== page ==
The Community Survey clearly shows that people feel Savage is a great place to live and raise a family. They like their neighborhoods. They feel safe. And they would recommend Savage to others. So it was surprising to see the ratings for overall city governance was lower than anticipated (between 60-70%). One reason for this discrepancy could be partially attributed to how people feel about government in general. Some of the negative perceptions around the current national political climate could influence how people feel about the local government as well. We also noted a low level of engagement residents have with City leaders. Only 12% contacted an elected official in the last year and over 80% of people never attended a public meeting or even watched a public meeting online. This could be part of a “no news is good news” situation – meaning when things are running smoothly and residents do not have any major concerns, there is less need to engage. When they do have concerns, more people voice their opinion. This is not unique to Savage. When comparing Savage to other communities in Minnesota like Edina, Woodbury and Eden Prairie, Savage ratings on city governance issues are similar. We actually do a bit better in a couple categories, specifically we rank 2 out of 8 MN communities for being honest, and 3 out 10 MN communities for treating residents fairly.
Key message: The City of Savage cares about what citizens think and their input is important.
Action: Use all communication channels available to communicate upcoming plans and how it impacts residents. Include direct calls to action so that residents know that we want them to respond and provide feedback, and make it easy for them to do that.
Savage as a place to visit
Savage may never have a major destination like a Valley Fair or MOA, but that does not mean that we don’t draw people from throughout the metro area and region. The City of Savage is fortunate to have several unique environmental amenities and community facilities that bring people into Savage. Last year, over 50,000 people walked through the doors of the Savage Sports Center for various events. Thousands gathered for family reunions, graduation parties and community events at the ELC. And our parks and shelters as well as the Fen, Boiling Springs and Eagle Creek trout stream bring in people to our community who help to support our local economy by shopping at our local stores, eating at our local restaurants, and filling up for gas at our local gas stations.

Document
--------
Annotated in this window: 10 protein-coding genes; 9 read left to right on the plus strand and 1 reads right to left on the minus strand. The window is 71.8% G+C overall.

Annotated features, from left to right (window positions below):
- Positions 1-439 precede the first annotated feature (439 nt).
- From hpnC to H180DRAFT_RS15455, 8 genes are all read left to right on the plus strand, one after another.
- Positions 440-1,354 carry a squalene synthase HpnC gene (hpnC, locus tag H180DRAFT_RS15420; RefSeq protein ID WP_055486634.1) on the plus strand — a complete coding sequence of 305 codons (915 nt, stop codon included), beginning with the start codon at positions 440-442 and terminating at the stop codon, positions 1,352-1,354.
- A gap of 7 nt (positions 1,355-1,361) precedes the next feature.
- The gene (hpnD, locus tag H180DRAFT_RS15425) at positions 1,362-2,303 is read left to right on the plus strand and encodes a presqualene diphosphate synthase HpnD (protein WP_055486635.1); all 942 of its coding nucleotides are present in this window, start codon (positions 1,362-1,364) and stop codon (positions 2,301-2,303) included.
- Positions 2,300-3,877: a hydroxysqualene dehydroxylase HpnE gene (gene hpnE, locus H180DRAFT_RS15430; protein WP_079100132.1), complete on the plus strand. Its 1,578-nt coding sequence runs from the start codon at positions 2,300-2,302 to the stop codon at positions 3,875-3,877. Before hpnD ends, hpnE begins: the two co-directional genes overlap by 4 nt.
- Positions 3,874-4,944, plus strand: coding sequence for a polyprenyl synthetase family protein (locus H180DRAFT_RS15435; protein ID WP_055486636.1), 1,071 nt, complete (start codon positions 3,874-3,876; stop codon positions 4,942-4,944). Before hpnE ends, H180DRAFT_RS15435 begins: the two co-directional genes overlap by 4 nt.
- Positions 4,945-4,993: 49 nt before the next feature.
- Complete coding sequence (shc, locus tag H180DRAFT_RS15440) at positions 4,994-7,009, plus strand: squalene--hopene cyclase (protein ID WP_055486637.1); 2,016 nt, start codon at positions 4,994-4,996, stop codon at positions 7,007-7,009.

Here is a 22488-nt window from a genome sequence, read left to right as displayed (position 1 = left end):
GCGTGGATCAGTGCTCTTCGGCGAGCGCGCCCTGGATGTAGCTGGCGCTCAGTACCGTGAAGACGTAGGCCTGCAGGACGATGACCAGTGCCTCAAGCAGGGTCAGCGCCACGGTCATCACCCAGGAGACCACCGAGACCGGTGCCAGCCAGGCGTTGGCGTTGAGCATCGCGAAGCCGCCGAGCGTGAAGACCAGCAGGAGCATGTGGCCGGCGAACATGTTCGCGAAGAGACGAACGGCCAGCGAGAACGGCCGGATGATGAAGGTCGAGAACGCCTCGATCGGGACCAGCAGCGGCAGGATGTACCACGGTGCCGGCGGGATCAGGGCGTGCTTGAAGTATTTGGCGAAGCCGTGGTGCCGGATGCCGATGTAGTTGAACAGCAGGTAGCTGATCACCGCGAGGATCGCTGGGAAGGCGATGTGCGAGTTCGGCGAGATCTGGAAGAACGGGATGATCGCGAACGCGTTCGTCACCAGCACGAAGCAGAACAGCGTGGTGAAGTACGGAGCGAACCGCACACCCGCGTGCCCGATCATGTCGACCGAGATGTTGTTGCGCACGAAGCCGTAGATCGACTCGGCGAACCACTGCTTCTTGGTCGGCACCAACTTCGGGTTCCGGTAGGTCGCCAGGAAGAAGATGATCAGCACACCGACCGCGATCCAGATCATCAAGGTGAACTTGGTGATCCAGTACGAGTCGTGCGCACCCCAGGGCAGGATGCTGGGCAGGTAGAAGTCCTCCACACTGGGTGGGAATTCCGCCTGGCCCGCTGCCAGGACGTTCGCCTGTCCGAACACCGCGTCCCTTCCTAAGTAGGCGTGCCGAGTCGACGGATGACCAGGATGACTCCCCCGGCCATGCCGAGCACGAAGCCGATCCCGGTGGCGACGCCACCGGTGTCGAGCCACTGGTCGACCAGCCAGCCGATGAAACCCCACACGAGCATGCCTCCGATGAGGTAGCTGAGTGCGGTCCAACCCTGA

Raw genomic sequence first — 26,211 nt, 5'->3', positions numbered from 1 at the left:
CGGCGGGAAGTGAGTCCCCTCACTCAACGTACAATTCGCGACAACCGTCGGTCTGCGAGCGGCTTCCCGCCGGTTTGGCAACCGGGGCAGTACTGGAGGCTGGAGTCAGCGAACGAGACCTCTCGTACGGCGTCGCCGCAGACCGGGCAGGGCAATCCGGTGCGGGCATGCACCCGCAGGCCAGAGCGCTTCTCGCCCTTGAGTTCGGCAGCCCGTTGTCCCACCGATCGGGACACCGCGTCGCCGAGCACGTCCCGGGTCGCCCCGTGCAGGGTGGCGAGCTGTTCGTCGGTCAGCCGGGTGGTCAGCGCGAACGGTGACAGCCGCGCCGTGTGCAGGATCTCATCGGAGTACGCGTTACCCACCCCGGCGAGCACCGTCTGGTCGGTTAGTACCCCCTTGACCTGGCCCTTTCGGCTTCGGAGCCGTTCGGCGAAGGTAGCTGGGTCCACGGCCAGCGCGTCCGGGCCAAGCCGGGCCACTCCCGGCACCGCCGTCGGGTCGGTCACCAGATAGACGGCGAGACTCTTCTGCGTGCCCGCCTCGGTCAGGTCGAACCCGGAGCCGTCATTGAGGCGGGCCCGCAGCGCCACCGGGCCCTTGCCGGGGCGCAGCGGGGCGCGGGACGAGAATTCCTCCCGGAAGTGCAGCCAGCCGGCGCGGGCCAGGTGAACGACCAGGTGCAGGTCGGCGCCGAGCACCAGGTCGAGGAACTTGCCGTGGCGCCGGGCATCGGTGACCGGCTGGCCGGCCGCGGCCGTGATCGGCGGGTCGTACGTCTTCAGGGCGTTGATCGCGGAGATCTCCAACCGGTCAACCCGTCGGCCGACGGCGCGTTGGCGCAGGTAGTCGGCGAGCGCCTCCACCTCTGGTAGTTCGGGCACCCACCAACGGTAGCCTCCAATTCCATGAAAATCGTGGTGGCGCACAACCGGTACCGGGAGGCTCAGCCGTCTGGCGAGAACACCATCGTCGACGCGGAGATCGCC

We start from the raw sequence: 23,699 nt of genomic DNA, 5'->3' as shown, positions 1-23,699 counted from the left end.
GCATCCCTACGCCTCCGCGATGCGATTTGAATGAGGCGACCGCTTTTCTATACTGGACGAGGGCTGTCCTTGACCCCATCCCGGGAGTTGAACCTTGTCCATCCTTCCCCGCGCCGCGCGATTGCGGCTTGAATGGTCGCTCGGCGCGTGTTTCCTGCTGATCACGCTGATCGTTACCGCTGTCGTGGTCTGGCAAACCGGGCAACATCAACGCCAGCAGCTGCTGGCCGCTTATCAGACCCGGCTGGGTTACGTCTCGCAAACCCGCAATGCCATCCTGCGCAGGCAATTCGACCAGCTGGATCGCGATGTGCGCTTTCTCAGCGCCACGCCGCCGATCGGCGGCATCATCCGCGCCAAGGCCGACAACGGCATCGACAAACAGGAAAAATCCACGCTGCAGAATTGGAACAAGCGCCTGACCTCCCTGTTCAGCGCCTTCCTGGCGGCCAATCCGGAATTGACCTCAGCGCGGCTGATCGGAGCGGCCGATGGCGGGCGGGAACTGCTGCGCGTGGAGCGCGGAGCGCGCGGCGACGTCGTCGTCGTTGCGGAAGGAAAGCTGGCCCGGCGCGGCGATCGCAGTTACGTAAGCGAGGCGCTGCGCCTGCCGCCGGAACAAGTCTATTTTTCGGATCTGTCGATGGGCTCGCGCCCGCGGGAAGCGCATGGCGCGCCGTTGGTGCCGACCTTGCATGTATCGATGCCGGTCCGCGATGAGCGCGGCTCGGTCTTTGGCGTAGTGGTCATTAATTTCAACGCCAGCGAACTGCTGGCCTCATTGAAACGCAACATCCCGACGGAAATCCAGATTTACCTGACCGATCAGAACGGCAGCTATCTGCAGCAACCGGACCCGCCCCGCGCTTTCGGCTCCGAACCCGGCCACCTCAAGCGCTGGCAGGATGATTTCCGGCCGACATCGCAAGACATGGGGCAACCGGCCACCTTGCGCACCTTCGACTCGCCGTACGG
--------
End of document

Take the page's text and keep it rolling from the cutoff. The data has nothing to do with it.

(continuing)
Key message: Savage has many existing amenities that bring people here to Savage. This is good for our local economy.
Action: Develop a community marketing piece that can be distributed to new developers that includes information on community amenities. Include these messages when talking about Savage to new and current residents. Potentially incorporate historical/community based information into our trails and park system and/or with the downtown banners.
Ease of public transportation
The majority of residents in Savage did not use public transportation last year (93%) and only 22% felt it was an issue that the City of Savage should address in the next five years. While not a primary issue, there are some obvious partnerships that make sense to support that could expand reliable transit service to Savage.
Key message: Savage has 2 park-n-ride lots with regular buses to downtown, Burnsville and the MOA. From there, you can literally go anywhere in the metro area.
Action: The City of Savage is actively partnering with the Minnesota Valley Transit Authority to expand more frequent and reliable transit service to Savage.
Savage may never be a huge employment base and this may not even be desirable for the City to consider. However, employers in Savage do provide jobs with a variety of skill levels and a livable wage for many. According to the Met Council, here is a comparison of current and projected jobs for Savage and neighboring communities:
Savage Shakopee Prior Lake
2010 jobs 6,753 18,831 7,766 (5,000 are at Mystic)
2020 projected jobs 8,100 25,500 9,000
Key message: Many large companies and manufacturers call Savage home including Fabcon, Cargill, Continental Machines and Beckhoff. Other manufacturers are located in both the Eagle Creek Business Park and along the Highway 13 West corridor. Not only is Savage home to various large employers, but these companies provide jobs with a variety of skill levels and jobs with good livable wages.
Action: Moving forward, marketing and communication efforts will emphasize the various larger employers located in Savage.
Only 27% of Savage residents say they volunteer. This could be low because the bulk of our residents are busy raising a family. But we know that volunteering can create community ownership and actually increase public trust because people share their positive experiences with others in the community.
Key message: Residents are the heart of our city and are needed to create a thriving community. The City of Savage has many volunteer opportunities for organizations and residents of all ages. It is critical that we continue to highlight the importance of getting involved and volunteering especially with community events like Dan Patch Days, Service Day Saturday etc. Without resident involvement, these events will not be able to continue.
Actions: Conduct an assessment to determine what ways volunteers should and can be effectively used. Market volunteer opportunities on an ongoing basis through the City Connection, website and social media channels. Highlight the importance of volunteers to community events like Dan Patch Days. Revamp how we regularly show appreciation and recognition.
Tell us what you think